The city purchased 33 acres of land along Jones Road in 2018 for $8.2 million and entered an agreement with Collaborate the following year. Due to a lack of progress on the development, the city canceled those agreements in 2021.
Early this year, the city signed a nonbinding letter of intent with a real estate investment firm called KHJR. The group plans to develop the property with a baseball stadium, a new City Hall, high-end multifamily housing, retail, a hotel and an 80,000-square-foot family entertainment center featuring bowling alleys, virtual reality studios, rock-climbing walls, mini-golf, arcades and other family-friendly activities.
In July, the American Association of Professional Baseball submitted a letter of interest to the city. The city continues behind-the-scenes discussions and negotiations while accepting resident input. Warren said he hopes to be able to reveal a potential ownership group early next year, but binding decisions on the development are still about six months away.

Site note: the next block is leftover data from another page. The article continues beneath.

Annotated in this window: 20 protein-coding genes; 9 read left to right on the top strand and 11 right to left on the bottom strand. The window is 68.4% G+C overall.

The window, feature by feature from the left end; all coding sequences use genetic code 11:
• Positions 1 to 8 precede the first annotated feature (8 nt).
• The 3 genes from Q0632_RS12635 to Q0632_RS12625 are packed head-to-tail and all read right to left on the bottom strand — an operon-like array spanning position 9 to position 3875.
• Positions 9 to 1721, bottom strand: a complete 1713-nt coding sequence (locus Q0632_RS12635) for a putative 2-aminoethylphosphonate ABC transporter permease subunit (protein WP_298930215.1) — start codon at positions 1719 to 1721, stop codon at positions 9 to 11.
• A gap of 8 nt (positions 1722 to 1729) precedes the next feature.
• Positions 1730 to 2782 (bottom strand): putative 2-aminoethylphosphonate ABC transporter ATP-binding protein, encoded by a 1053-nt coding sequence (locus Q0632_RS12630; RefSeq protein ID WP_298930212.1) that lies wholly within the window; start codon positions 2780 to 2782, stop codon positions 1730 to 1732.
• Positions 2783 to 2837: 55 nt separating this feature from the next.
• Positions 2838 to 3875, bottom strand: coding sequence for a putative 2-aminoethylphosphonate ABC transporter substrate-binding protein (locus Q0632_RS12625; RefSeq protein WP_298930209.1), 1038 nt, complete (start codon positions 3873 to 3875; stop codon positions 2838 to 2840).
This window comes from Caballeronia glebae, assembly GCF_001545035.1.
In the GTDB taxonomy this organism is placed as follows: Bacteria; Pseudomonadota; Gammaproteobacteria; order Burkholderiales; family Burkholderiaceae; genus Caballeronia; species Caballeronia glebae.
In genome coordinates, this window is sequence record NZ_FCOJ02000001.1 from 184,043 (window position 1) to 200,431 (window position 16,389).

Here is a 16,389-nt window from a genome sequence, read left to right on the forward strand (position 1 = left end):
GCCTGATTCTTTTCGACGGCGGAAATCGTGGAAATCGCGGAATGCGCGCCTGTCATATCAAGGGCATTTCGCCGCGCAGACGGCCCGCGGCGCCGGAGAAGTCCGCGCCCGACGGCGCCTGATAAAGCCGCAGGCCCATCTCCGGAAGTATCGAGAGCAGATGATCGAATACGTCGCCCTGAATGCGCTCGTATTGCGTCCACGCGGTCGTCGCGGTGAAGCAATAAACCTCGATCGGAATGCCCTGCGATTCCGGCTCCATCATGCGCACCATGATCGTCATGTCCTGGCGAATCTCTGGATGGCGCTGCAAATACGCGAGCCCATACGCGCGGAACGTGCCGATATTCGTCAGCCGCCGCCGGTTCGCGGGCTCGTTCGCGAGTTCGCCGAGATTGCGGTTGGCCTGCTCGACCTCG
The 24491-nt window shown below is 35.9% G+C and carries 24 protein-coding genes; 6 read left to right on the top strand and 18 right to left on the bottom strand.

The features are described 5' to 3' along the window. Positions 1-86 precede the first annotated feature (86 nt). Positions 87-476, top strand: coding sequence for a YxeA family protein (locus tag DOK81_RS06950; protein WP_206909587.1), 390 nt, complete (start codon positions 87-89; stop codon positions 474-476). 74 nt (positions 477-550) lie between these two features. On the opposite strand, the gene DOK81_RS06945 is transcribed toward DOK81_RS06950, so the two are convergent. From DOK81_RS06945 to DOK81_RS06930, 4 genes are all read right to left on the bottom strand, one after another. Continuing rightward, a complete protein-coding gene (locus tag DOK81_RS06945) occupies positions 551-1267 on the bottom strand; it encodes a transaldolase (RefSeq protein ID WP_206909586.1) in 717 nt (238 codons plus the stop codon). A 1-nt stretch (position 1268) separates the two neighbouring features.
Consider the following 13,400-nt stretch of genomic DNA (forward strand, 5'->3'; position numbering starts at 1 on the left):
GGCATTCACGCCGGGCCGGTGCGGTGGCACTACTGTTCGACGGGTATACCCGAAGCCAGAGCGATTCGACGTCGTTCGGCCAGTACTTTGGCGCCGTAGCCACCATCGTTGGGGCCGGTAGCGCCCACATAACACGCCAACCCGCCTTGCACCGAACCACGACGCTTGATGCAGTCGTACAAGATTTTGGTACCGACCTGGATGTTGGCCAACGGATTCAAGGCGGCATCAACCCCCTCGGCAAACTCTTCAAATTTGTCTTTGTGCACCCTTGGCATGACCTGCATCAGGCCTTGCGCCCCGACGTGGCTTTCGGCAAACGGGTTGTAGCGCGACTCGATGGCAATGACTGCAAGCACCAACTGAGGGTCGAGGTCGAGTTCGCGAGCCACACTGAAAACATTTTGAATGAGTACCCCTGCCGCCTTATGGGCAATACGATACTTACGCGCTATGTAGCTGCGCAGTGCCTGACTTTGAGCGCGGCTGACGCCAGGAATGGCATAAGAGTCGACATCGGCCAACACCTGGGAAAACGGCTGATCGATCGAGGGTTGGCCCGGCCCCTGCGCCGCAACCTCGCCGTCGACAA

Chris Kay, a partner with KHJR, said the first phase of the project would be completed in 2025 at the earliest.
Bleess said the development’s potential to elevate the city’s retail, dining and entertainment offerings could also encourage redevelopment elsewhere in the 270-acre extraterritorial jurisdiction and increase the city’s tax base.
“The stadium would draw in people from outside of Jersey Village, bringing them in to buy at restaurants, to stop at breweries or gas stations—[it] would bring them in to spend their money here,” Bleess said.
When the project is fully built out, the city is expected to receive $1.3 million in property tax revenue, $160,272 from sales tax and another $148,803 in hotel occupancy tax annually, Bleess said. Additionally, the city’s fire control and crime control districts would also receive an estimated $160,272 in sales tax annually.
Plans propose the Jersey Village local government corporation, or LGC, own or lease the stadium. A local government corporation is similar to a limited liability company, or LLC, in the private sector, Bleess explained, and he said this structure would protect local taxpayers as any debt or obligations would not affect the city.